https://mojdigital.blog.gov.uk/2014/03/19/simpler-clearer-faster-testing-with-vcr/

Faster testing with VCR

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Recently we have used VCR as part of our testing procedure for the court finder project. This has brought numerous benefits such as:

  • increasing the adoption of sensible defaults and development of a common style of testing web services

  • allowing us to run tests faster

  • allowing us to run tests more consistently, stubbing out external APIs in an automated fashion

  • allowing us to create predictable and accurate stubs, as a result of creating cassettes from actual API responses

What is VCR?

VCR is not in fact a Video-Cassette-Recorder! It’s a library by Myron Marston that can be used to improve the speed and reliability of tests by recording the interaction of an HTTP with an external web service.

This interaction is recorded to aptly named 'cassettes'. VCR is able to replay these cassettes which  mocks the real request and response and enables offline testing of the web service API.

Using VCR, therefore, means that testing how your application interacts with external services is predictable, quick and accurate.

If your Ruby-on-Rails application relies on external web services, then you’ve probably noticed how slow testing can become. Using VCR  helps to speed up testing, giving you more time to focus on development instead.

Setting up VCR

To get started with VCR, add the following to your Gemfile:

group :test do
  gem 'webmock', '= 1.15.2'
  gem 'vcr'
end

It is important to include VCR and its mocking partner (in this case webmock) to the test group. It’s not a good idea to include VCR to development group as it will interrupt every web request during development.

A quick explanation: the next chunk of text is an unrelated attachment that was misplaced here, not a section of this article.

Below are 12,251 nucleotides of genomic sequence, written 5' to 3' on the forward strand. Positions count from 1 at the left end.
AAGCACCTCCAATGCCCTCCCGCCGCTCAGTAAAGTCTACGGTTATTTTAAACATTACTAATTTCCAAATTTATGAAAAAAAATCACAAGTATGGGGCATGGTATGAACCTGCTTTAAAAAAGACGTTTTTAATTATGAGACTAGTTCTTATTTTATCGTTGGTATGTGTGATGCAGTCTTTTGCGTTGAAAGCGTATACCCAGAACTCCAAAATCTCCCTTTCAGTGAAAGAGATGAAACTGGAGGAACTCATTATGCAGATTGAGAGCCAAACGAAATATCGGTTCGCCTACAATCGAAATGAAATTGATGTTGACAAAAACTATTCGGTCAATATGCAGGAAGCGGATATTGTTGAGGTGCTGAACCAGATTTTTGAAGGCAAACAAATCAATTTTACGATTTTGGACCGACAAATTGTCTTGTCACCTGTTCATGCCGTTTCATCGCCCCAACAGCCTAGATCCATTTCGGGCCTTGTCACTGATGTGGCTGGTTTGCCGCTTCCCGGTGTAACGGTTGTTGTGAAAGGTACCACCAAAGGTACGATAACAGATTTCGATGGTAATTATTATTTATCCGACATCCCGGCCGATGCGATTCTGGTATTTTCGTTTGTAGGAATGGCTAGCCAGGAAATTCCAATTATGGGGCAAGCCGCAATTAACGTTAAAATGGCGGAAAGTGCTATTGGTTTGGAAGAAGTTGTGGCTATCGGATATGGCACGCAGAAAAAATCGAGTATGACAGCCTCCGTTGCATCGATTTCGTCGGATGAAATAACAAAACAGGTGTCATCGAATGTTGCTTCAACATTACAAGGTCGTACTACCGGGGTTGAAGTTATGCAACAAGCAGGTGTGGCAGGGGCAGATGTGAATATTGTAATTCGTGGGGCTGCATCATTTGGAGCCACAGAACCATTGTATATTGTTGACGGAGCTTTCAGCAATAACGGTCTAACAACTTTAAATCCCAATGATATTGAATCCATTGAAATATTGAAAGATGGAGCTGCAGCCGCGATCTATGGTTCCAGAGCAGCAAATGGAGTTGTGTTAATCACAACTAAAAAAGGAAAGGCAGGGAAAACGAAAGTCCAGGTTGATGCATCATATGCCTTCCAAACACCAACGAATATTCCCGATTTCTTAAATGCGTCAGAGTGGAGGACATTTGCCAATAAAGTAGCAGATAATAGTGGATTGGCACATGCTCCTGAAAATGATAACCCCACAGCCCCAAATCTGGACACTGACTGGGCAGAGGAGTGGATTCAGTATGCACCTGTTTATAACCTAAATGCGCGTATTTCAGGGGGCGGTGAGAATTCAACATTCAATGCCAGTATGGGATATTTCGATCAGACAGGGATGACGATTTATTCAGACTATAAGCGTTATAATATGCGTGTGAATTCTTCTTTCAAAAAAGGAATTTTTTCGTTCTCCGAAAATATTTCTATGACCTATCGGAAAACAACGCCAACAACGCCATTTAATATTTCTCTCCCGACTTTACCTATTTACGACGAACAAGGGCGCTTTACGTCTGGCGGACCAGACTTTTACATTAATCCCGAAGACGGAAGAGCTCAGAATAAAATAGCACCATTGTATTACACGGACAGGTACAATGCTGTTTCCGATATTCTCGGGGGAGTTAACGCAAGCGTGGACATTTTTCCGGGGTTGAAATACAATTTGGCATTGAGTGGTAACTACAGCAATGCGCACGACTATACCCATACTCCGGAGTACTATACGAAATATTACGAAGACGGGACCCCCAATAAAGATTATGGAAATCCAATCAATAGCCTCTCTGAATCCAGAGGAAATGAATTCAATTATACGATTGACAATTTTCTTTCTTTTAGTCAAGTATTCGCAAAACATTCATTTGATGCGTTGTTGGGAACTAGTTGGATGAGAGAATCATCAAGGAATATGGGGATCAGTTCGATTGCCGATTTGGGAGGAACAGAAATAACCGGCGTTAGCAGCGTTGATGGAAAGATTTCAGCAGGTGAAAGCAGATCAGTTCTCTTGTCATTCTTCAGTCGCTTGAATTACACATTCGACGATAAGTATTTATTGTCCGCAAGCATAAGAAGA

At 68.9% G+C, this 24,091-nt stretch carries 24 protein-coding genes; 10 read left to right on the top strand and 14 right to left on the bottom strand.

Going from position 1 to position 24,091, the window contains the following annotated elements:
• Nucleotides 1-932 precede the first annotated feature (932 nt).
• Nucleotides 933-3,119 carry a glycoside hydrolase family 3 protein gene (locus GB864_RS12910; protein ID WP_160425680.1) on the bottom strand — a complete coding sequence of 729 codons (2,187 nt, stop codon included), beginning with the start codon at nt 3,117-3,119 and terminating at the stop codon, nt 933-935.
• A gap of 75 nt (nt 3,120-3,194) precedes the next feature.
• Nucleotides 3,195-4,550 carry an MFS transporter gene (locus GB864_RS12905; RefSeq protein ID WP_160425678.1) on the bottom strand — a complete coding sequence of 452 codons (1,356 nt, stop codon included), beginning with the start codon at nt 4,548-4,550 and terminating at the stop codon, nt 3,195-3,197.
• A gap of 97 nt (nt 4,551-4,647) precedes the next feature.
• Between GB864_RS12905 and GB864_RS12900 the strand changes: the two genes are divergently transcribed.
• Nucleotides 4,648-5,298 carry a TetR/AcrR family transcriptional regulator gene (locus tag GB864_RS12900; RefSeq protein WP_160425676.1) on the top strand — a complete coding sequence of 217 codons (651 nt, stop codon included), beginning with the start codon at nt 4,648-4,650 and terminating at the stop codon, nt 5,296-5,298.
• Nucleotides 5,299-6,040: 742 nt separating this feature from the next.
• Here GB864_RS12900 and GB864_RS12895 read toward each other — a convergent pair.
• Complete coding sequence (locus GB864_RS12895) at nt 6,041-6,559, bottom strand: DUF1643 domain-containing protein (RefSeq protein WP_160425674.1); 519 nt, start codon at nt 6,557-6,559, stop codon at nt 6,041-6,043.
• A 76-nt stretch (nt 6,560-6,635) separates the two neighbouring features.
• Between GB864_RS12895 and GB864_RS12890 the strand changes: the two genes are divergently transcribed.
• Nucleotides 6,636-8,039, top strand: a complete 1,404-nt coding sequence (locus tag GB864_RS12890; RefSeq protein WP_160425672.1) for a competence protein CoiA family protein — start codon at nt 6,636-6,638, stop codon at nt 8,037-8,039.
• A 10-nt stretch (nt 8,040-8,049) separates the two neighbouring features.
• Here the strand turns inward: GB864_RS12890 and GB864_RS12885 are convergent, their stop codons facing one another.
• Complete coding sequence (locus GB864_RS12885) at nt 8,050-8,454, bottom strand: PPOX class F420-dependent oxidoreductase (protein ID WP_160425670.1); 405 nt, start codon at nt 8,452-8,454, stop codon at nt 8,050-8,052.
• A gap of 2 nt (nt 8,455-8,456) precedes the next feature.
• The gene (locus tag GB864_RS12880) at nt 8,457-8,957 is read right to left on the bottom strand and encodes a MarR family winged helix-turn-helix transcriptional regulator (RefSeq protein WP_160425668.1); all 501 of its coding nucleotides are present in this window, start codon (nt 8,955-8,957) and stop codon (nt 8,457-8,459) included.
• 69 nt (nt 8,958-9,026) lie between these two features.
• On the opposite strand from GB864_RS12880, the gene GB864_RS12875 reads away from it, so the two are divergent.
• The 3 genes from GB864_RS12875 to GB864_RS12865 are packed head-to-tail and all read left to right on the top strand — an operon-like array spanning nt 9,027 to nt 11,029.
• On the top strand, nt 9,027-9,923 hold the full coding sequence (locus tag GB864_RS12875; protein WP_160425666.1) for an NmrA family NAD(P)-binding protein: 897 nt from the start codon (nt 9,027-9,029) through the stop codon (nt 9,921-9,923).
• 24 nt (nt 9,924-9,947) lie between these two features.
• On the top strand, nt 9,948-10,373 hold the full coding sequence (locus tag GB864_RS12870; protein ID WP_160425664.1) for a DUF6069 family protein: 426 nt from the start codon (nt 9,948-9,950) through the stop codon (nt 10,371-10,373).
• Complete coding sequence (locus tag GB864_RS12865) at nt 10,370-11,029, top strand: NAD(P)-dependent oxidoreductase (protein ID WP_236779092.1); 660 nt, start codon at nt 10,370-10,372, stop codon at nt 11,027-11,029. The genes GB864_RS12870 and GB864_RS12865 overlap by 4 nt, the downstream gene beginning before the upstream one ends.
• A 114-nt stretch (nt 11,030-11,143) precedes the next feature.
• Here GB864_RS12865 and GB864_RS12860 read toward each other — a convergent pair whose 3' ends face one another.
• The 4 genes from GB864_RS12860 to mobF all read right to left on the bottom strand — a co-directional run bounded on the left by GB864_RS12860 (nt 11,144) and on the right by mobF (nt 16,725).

We used the webmock version 1.15.2 on the court finder project as we had to properly align with other libraries and gems. It’s worth checking the correct version for your project before you start.

How it works

VCR utilises request matchers to match previously recorded HTTP requests to play back. Once the cassette has been recorded, it can be reused in future tests. Find out more here.

VCR.use_cassette(postcode_found, :record => :new_episodes) do
  response = Net::HTTP.get_response(mapit.com', '/postcode)
  puts "Response: #{response.body}"
end

 During development/testing, it’s a good idea to set the record option to ‘new_episodes’ as this allows the recording to continue behind the scenes as you work.

Once VCR has recorded what is required, it will then play it back. We moved our recording settings to the VCR configure block for wider reach and adoption across the project but there are other recording configuration modes. You find out more here.

VCR and court finder

We began using VCR after several production releases during the court finder project following an initial gem dependency mismatch issue.

require 'vcr'

VCR.configure do |config|
  config.default_cassette_options = {:record => :new_episodes, :serialize_with => :json}
  config.cassette_library_dir = 'spec/fixtures/cassettes'
  config.hook_into :webmock
  config.ignore_hosts '127.0.0.1' # allow selenium/capybara to do its thing
end

One of our first steps was to change the default cassette format to JSON. This is because cassettes are initially defined in yaml format, but yaml did not fit with our project due to conflicts with other gems which used Psych. Using JSON meant downgrading or upgrading certain gems and meant that VCR could run smoothly.

We also chose to configure our VCR within the spec_helper.rb file, because we wanted it to be available as we continued development and testing to trap http requests that were not VCR aware.

Once these basic configuration issues were understood and fixed, we were able to use VCR with court finder and create faster, more reliable tests to ensure a more reliable product can be released faster.

Find out more about VCR here

 

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